“He was the guy whose proudest possession was a coffee table he’d found in a dumpster, and whose only pair of decent shoes was a half size too small,” she said.
Obama said the two of them were “raised by families who didn’t have much in the way of money or material possessions but who had given us something far more valuable – their unconditional love, their unflinching sacrifice, and the chance to go places they had never imagined for themselves.”
She later said: “So in the end, for Barack, these issues aren’t political – they’re personal. Because Barack knows what it means when a family struggles. He knows what it means to want something more for your kids and grandkids.”
Obama said that since moving to the White House, the challenges have “tested” but not changed her husband.
Other speakers, but not Michelle Obama, took direct shots at Romney on Tuesday, casting him as an out-of-touch wealthy politician.
The keynote speaker, San Antonio Mayor Julian Castro, mocked Romney for recently suggesting young Americans borrow money from their parents to start a business. “He just has no idea how good he’s had it,” Castro said.
Michelle Obama did not mention Romney’s name once in her speech. Still, there were subtle moments in which she appeared to contrast Obama’s story against that of an unnamed wealthy foil.
“For Barack, success isn’t about how much money you make, it’s about the difference you make in people’s lives,” she said.
Michelle Obama took to the convention podium to defend and promote her husband one week after Ann Romney did the same for her husband in Tampa. The audience, as it was for Mrs. Romney, was rapt during the first lady’s address, interrupting only to cheer “four more years.”
The first lady is not just the president’s better half, but also his more popular half. Gallup polling back in May showed Michelle Obama’s approval rating at 66 percent, effectively unchanged since President Obama was inaugurated. The president’s approval rating, meanwhile, has fallen below 50 percent.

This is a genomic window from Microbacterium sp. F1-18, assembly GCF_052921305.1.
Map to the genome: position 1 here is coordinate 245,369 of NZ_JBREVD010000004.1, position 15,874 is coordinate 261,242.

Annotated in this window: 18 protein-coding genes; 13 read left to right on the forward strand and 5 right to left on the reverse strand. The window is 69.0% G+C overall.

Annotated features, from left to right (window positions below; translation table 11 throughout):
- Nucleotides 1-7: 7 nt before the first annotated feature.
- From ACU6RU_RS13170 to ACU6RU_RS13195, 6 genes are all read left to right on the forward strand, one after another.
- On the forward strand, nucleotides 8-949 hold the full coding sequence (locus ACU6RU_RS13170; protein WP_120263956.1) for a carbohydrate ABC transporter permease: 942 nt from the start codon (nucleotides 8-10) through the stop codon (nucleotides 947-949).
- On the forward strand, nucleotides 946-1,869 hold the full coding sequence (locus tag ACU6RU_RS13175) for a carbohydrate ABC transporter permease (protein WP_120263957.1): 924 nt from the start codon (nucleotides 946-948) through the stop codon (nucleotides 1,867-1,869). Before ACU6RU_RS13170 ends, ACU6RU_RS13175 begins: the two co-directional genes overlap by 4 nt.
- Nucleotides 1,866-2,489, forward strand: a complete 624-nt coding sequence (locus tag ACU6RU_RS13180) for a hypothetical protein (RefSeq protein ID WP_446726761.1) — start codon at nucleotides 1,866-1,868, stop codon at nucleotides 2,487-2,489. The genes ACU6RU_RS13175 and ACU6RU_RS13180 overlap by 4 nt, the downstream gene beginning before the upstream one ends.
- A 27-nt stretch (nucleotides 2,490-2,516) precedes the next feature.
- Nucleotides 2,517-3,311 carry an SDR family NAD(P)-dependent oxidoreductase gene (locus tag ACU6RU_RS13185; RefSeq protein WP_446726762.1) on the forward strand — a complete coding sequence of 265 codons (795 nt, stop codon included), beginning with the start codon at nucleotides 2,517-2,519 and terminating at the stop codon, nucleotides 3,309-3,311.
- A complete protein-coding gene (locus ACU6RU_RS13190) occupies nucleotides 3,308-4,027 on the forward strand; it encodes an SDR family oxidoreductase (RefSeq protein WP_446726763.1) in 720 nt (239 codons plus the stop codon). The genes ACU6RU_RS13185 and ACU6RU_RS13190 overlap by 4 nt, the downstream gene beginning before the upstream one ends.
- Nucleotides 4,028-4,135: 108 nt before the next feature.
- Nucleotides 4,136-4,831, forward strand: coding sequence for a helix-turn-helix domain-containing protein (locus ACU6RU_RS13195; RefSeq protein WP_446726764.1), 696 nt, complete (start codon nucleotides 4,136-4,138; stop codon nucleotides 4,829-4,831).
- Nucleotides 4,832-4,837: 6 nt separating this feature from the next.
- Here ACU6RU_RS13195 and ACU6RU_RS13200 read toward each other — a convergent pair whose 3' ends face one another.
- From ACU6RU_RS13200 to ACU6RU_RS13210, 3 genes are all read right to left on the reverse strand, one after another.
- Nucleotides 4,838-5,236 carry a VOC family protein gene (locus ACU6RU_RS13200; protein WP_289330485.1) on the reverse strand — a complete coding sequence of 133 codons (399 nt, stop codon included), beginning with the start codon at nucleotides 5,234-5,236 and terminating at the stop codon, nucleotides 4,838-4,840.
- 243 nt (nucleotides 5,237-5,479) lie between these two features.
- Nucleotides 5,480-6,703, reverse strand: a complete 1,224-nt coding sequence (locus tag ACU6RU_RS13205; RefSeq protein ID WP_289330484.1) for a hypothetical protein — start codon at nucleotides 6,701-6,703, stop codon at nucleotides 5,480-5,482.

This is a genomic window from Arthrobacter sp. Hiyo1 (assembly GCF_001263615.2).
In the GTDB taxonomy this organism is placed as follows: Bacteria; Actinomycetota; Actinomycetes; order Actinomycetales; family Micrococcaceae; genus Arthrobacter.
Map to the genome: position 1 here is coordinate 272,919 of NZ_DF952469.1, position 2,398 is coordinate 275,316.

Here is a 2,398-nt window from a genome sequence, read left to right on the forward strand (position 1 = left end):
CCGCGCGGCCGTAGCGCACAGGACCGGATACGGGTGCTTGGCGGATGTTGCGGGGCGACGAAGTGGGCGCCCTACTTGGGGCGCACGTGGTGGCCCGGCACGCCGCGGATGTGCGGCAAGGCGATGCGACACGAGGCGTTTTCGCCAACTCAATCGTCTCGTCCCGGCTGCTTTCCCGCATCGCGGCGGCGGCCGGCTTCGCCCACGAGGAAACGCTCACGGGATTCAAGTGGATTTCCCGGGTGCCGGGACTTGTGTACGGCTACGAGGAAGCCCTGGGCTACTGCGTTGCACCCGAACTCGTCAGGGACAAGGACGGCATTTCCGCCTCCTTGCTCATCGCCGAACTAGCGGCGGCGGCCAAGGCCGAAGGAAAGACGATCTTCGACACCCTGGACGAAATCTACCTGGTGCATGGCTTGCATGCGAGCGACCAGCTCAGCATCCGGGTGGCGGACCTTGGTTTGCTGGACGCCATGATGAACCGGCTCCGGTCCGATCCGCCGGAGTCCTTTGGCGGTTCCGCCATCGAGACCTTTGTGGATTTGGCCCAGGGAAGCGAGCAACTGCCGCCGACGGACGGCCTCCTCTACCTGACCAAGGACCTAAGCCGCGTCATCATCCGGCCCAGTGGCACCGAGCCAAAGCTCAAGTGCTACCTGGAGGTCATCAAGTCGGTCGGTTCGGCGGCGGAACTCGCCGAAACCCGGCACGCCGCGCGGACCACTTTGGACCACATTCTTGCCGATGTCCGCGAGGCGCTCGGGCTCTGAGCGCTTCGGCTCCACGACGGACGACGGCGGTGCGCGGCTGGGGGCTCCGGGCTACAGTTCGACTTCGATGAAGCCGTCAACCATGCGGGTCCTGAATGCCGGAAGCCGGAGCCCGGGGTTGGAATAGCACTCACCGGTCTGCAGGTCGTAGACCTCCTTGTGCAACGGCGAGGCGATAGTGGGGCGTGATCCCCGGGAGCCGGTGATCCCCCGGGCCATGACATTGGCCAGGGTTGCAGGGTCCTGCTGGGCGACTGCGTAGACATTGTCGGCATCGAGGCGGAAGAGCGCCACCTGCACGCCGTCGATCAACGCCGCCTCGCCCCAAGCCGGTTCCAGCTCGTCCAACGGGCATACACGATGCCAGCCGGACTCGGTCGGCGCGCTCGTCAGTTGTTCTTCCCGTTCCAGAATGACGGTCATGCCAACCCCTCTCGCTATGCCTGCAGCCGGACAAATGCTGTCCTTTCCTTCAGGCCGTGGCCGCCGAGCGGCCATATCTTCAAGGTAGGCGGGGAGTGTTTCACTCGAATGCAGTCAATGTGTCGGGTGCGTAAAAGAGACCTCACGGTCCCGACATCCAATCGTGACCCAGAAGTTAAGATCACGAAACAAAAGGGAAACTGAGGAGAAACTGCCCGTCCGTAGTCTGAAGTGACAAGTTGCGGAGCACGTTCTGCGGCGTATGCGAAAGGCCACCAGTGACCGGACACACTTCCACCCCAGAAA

Members of the audience Tuesday praised the first lady’s address, as thousands of supporters began to stream out of the Time Warner Cable Arena.
“Very powerful,” Natalie Cole of Los Angeles said. “The speech was the essence of what Barack Obama’s presidency has been about. It was chilling. It went back to what we as parents or grandparents have done for our children to make a better life.”
Michelle Obama, who during the 2008 campaign occasionally stirred controversy with her on-the-stump remarks, has since moving to the White House taken on a less-political role. She has championed the cause of fighting childhood obesity, with her “Let’s Move” campaign and promotion of the fresh White House vegetable garden. That initiative was front-and-center during the video on the first lady which aired before she spoke.
The speech capped the first official day of the Democratic National Convention during which a cascade of Democratic officials defended the president’s record – at a time when Republicans claim Obama has little to run on.
Pre-recorded videos and speeches praised Obama for passing the health care law, overseeing the withdrawal of troops from Iraq, ending “don’t ask, don’t tell,” and giving the order to target Usama bin Laden.
The convention’s second day on Wednesday will feature Bill Clinton, followed by Vice President Biden and Obama on Thursday.